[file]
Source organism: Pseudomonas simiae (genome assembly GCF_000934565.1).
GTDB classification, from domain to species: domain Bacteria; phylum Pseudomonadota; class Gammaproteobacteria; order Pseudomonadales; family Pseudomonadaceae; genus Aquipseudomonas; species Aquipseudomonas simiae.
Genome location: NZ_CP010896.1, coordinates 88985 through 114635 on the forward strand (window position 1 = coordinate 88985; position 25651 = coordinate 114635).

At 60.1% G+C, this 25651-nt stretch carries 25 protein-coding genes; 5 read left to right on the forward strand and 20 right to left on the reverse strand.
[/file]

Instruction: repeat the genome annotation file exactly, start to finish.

Source organism: Pseudomonas simiae (genome assembly GCF_000934565.1).
GTDB classification, from domain to species: domain Bacteria; phylum Pseudomonadota; class Gammaproteobacteria; order Pseudomonadales; family Pseudomonadaceae; genus Aquipseudomonas; species Aquipseudomonas simiae.
Genome location: NZ_CP010896.1, coordinates 88985 through 114635 on the forward strand (window position 1 = coordinate 88985; position 25651 = coordinate 114635).

At 60.1% G+C, this 25651-nt stretch carries 25 protein-coding genes; 5 read left to right on the forward strand and 20 right to left on the reverse strand.